- A snoring and noise detection feature is available for Fitbit Sense and Versa 3 smartwatches with a premium subscription
- It records data on ‘snoring-specific noise’ and the overall noise level in the room
- The device’s microphone will measure and collect information about noise in your surroundings every few seconds
- Snoring can be associated with daytime sleepiness and irritability, as well as a serious breathing problem called obstructive sleep apnea.
- But privacy advocates worry that Google will be using sleep and snoring data from its Fitbits to target advertising.
Your Fitbit could be ending one of the biggest arguments of couples in bed—whether one of them is snoring like a chainsaw.
The company has confirmed that its Sense and Versa 3 models are being rolled out with a microphone-powered ‘Snore and Noise Detect’ feature that indicates whether the wearer or their bedmate is viewing logs.
convenience, first Reported by 9to5GoogleUsers need to activate it on the ‘Sleep’ page of their device.
It will then record data on the ‘snoring-specific noise’ as well as the overall noise level in the room.
Once your Fitbit detects that you are in La La Land, its microphone will ‘sample, measure and store information about the noise in your environment…’ every few seconds.
Finding out snoring can be the first step in warding off serious health problems like sleep apnea—and possibly saving your marriage.
However, privacy advocates are unsure of the purpose of the features and see it as another revenue stream for Fitbit, which could sell data to advertisers.
scroll down for video
Fitbit confirmed a new feature on the Sense and Versa 3 models allows users to track ‘snoring incidents’ and overall noise quality while they sleep.
Stanford sleep surgeon Stanley Yung Liu, ‘habitual snoring is a nuisance for bed partners’ said in 2016. ‘Many patients seek care because they have been told to leave the bedroom and sleep on the living room sofa.’
But more than dismissive of their love lives, Louis said, ‘sleeping patients are often unaware of the interruption in breathing that poses serious health risks.’
Snoring can be associated with complaints of daytime sleepiness, headaches, or mood disturbances such as anxiety, depression, and irritability.
It can also be a warning sign of obstructive sleep apnea (OSA), according to for Mayo Clinic, a condition when the muscles of the throat relax and block your airway during sleep.
This feature is not on by default and must be activated on the user’s ‘Sleep’ setting
Snoring can be linked to complaints of daytime sleepiness, headaches and mood disturbances such as anxiety, depression and irritability. It can also be a warning sign of obstructive sleep apnea, a condition when the muscles of the throat relax and block the airway.
OSA can cause high blood pressure, irregular heartbeat, and neurocognitive impairment.
The snoring monitoring feature affects battery life, with Fitbit warning that devices should be charged at least 40 percent before going to bed.
Snoring and noise detection available with $10 monthly premium subscription for Fitbit Sense (left) and Versa 3 smartwatches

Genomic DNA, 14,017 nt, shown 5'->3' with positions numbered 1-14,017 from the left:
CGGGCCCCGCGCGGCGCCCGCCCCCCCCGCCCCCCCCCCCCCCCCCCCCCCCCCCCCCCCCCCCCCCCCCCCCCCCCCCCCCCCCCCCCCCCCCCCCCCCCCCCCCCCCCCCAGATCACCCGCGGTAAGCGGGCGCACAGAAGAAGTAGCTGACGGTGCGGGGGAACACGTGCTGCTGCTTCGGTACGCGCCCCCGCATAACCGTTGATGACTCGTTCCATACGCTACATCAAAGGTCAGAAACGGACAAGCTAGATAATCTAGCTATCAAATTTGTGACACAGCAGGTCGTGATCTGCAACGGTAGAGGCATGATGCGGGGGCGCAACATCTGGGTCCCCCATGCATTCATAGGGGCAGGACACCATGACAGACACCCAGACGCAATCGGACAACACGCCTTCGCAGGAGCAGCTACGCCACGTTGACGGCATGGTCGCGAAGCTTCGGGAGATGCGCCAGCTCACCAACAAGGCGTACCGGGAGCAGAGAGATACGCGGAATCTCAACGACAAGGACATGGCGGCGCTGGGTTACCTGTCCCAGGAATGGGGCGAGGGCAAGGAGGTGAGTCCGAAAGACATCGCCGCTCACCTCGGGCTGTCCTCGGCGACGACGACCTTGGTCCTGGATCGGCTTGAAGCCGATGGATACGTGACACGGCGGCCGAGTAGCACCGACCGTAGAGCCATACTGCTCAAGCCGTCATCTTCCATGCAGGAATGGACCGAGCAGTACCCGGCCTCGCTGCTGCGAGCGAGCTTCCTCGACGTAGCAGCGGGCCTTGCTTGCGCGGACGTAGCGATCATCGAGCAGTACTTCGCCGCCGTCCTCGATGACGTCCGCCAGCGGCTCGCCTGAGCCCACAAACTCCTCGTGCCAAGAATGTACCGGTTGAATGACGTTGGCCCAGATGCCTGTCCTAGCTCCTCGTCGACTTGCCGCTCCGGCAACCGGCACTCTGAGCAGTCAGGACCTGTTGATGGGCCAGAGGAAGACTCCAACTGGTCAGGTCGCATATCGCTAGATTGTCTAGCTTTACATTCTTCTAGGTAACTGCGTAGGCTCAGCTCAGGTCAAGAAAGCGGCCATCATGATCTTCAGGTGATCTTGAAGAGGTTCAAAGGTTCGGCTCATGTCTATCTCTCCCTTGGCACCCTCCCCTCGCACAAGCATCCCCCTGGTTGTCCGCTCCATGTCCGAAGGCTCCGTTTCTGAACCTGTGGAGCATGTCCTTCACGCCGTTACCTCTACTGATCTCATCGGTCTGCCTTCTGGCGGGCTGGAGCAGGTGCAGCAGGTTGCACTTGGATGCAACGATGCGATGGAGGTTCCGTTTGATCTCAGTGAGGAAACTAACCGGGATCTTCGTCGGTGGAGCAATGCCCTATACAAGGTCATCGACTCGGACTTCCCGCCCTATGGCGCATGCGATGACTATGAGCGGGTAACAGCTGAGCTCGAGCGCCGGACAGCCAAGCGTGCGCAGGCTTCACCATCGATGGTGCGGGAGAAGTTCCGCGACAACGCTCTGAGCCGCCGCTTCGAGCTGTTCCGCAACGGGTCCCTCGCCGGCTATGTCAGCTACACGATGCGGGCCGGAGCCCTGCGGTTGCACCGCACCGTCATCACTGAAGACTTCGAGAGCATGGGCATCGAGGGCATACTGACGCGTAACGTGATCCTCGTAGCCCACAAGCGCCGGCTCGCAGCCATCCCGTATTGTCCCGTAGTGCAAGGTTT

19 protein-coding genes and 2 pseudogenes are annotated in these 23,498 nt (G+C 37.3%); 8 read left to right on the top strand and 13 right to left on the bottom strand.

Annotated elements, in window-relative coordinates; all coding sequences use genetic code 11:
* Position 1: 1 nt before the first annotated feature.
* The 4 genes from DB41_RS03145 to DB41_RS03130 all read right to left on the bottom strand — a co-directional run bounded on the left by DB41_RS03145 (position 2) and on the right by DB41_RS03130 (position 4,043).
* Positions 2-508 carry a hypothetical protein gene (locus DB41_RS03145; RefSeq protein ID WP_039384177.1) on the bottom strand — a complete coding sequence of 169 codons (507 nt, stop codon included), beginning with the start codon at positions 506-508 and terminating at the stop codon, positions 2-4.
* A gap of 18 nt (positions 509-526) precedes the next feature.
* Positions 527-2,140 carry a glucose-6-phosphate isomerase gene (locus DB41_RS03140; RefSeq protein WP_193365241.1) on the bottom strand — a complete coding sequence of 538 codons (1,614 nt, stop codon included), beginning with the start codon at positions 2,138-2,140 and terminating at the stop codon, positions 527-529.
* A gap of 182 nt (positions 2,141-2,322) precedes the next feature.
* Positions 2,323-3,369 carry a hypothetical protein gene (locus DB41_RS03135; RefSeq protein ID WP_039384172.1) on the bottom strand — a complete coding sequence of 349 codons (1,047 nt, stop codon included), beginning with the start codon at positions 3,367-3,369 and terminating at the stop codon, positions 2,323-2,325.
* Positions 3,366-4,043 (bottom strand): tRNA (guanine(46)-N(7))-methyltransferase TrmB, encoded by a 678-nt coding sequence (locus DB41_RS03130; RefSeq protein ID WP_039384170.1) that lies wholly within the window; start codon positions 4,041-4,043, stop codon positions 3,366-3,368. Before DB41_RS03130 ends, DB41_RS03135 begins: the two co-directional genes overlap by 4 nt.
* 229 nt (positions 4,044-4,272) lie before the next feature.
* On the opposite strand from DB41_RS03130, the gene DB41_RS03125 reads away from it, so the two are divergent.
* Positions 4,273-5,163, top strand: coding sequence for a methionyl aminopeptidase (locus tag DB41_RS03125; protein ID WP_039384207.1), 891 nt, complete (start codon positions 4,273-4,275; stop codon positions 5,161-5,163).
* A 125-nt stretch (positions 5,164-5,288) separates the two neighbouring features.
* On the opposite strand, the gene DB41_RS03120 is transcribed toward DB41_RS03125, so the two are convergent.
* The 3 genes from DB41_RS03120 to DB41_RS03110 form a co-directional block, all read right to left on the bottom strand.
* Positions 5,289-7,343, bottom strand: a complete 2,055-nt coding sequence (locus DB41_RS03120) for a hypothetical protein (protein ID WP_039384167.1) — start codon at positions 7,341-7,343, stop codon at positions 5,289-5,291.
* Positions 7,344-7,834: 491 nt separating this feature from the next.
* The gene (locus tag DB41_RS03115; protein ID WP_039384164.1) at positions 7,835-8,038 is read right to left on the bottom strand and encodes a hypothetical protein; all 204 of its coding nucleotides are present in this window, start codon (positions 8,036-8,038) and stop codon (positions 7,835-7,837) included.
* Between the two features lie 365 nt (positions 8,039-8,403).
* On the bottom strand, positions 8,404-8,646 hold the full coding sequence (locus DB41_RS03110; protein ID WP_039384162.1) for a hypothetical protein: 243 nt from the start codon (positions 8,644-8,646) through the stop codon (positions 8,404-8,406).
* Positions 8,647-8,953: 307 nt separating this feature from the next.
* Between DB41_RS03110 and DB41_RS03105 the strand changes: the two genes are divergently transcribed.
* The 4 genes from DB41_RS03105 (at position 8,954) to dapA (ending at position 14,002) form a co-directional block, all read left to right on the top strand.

Both the Fitbit Sense and Versa 3 were released in late September 2020.
In addition to one of those smartwatches, the wearer will need a $10 monthly premium Fitbit subscription to use the snoring and noise detection feature.
However, not everyone is impressed by the offering.
‘Narrow hardware and service requirements reduce usability of noise detection,’ writes Engadget’s J. Fingus. Still, it can be helpful if you’re already invested in the Fitbit ecosystem. It also gives Fitbit a potential advantage over rivals whose sleep monitors rarely make noise.’
Fitbit warns that the snoring and noise detection feature can use up a lot of juice and advises users to stay at a battery level of 40 percent or higher before going to bed.
Google, which acquired Fitbit in January for about $2.1 billion, is investing more in bedtime technology: In March, the company unveiled a new Nest Hub assistant that has a built-in sleep monitor that can reduce snoring. and analyzes the frequency of coughing.
The seven-inch smart screen, which sells for $100, relies on a new chip Google calls Soli, which uses radar to detect motion—including the depth of a person’s breathing.
The Nest Hub produces weekly sleep reports with a breakdown on sleep duration and quality, how often a user wakes up during the night, along with tips developed in consultation with the American Academy of Sleep Medicine.
Introduced in March, the Nest Hub generates weekly sleep reports with easy-to-understand breakdowns on sleep duration and quality, how often a user wakes up during the night
With both Fitbit and Nest Hub updated, privacy advocates worry that a multi-billion-dollar corporation’s access to our nightly data is a risky proposition, specifically targeting online advertising on location, habits and interests. Like given Google’s history of collecting personal details.
According to Jeff Chester, executive director of the consumer and privacy rights group Center for Digital Democracy, it also underscores Google’s clear intention to expand its nets into new areas of people’s lives in its continuing quest to make more money. .
“Google’s goal is to monetize every cell in your body,” Chester told the Associated Press in March.
Google emphasized that the Hub’s sleep-sensing feature has privacy protections built in, including the fact that owners have to opt in to activate it.
In addition, sleep data is stored on the device itself, meaning it will not be sent to Google’s data centers, and will not be ‘used for marketing’. Google Nest Project Manager Ashton Udall.
Meanwhile a privacy message on Fitbit indicates that the snoring data will be used to ‘research and improve our products and services.’
Google did not immediately respond to an email from DailyMail.com about how the Fitbit Snoring Monitor’s data would be used.